Words from Nature

The connection between today’s children and the nature world gets further eroded each year. The Lost Words is a big, beautiful book of poems and artwork created to celebrate the wonder and reinforce the importance of everyday nature in all our lives.

Here’s a summary from the publisher: “In 2007, when a new edition of the Oxford Junior Dictionary — widely used in schools around the world — was published, a sharp-eyed reader soon noticed that around forty common words concerning nature had been dropped. Apparently they were no longer being used enough by children to merit their place in the dictionary. The list of these “lost words” included acornadderbluebelldandelionfernheronkingfishernewtotter, and willow. Among the words taking their place were attachment, blogbroadbandbullet-pointcut-and-paste, and voicemail.”

In response, nature writer Robert Macfarlane and artist Jackie Morris created a “spell book” meant to be read aloud. They sought “to summon these words again into the voices, stories, and dreams of children and adults alike.”

The brief video below shows off the gorgeous artwork of The Lost Words (though it doesn’t truly do it justice!). This a book with heft that is sure to become a family heirloom. I highly recommend buying this special book for all the children in your life.*

* If you decide to purchase from Bookshop.org, a portion of the sale will support indie bookstores and authors, including me.

Where Do Writers Get Their Ideas?

Vision

Where do writers come up with their story ideas? It’s one of the most common questions we are asked, and the answer is different for every writer. For me, the answer is also different for every story I write.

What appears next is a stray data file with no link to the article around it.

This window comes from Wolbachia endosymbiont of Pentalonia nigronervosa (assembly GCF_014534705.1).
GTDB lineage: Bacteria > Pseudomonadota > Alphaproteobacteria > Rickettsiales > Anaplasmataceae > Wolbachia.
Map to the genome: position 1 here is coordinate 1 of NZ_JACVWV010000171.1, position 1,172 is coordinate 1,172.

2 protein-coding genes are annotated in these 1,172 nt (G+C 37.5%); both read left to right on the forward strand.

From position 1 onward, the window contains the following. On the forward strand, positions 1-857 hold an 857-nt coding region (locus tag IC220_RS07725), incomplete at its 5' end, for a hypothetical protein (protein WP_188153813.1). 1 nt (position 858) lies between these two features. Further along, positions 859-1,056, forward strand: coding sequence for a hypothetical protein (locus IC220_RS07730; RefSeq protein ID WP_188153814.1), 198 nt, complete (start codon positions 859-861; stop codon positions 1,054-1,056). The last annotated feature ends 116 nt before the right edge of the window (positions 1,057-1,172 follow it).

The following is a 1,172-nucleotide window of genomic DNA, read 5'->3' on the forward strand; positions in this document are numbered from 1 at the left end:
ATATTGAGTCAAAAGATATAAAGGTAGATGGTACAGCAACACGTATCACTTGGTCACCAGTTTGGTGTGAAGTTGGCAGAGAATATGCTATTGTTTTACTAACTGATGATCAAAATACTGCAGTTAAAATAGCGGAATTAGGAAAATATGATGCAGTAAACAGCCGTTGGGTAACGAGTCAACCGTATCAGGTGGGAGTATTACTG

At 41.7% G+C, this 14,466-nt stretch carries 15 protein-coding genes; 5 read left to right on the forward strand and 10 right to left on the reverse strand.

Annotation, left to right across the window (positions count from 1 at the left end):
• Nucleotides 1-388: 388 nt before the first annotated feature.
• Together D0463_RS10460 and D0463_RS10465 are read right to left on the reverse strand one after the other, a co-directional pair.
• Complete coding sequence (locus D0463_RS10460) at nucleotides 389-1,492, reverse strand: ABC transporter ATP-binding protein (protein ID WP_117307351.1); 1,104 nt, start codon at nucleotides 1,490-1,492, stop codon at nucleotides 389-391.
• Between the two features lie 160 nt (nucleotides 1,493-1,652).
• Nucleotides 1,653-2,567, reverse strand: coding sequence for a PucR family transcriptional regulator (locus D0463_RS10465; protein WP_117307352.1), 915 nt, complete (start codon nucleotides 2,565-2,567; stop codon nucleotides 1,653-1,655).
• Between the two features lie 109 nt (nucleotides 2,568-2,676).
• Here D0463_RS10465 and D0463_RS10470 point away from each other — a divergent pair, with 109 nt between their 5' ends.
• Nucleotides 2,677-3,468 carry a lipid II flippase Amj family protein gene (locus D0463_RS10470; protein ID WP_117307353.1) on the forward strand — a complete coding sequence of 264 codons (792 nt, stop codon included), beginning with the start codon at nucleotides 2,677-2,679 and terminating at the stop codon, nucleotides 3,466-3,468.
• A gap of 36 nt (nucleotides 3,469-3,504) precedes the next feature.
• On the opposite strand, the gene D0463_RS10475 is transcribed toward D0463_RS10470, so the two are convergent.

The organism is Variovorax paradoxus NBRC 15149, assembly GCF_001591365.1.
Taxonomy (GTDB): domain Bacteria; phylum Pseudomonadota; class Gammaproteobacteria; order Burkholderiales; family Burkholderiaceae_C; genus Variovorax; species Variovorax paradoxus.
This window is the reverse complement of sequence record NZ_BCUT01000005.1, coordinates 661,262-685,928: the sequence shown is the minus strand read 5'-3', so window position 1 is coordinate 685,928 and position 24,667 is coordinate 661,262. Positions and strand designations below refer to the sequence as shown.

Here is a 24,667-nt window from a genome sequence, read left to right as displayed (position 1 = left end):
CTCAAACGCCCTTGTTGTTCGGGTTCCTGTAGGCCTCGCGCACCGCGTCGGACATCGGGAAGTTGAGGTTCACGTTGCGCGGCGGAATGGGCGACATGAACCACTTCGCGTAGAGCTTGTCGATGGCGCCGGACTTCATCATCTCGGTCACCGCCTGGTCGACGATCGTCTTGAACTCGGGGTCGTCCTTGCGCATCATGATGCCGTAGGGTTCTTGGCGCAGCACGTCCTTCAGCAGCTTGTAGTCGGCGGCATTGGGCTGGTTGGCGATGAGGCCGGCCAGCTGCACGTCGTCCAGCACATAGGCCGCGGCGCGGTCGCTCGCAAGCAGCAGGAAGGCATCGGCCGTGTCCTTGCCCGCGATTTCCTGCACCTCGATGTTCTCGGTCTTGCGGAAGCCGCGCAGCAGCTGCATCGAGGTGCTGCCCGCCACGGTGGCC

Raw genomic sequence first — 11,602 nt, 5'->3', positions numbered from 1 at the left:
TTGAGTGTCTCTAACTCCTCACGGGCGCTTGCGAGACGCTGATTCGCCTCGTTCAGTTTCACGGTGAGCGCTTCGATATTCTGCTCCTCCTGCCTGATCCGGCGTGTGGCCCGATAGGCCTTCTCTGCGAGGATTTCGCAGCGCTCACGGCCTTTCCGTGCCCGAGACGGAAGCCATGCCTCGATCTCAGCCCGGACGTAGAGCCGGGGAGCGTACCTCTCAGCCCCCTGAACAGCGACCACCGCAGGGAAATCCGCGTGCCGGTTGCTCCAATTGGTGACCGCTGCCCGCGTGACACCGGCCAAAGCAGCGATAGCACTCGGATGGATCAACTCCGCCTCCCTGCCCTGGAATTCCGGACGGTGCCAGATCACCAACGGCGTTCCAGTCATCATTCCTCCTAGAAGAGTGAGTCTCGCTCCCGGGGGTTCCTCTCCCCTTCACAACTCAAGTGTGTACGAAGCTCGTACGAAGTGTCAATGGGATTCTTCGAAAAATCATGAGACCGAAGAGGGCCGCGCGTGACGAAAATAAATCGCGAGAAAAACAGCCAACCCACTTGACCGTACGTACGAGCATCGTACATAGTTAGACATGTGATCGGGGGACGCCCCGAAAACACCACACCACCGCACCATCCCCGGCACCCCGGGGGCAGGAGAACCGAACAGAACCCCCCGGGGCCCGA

Many of my ideas come from reading and watching the news. Something will catch my attention and cause me to wonder “what’s that all about?” or ask “what if…?” The answer that develops inevitably becomes a magazine article, short story or novel premise. Other ideas come from real life experiences — events witnessed firsthand — that grip my mind so tightly I must write about them to expel them. A car accident perhaps, or a child bullied at school.

A few years ago, a bizarre nightmare led me to draft a short fiction piece that eventually won an award and publication in the literary journal River Styx. That was a first for me. Inspiration through dream hasn’t struck since, but I’m glad it did that once.  (If you’re curious, Download NightWindow.)

Much like their different origins, my stories also tend to have different voices. The thread that ties all my ideas and writing together is my goal to weave compelling stories and bring characters to life, whether short fiction, novel or nonfiction.

Where do you get your ideas? Do they vary depending on whether you’re writing fiction or nonfiction? Share your thoughts!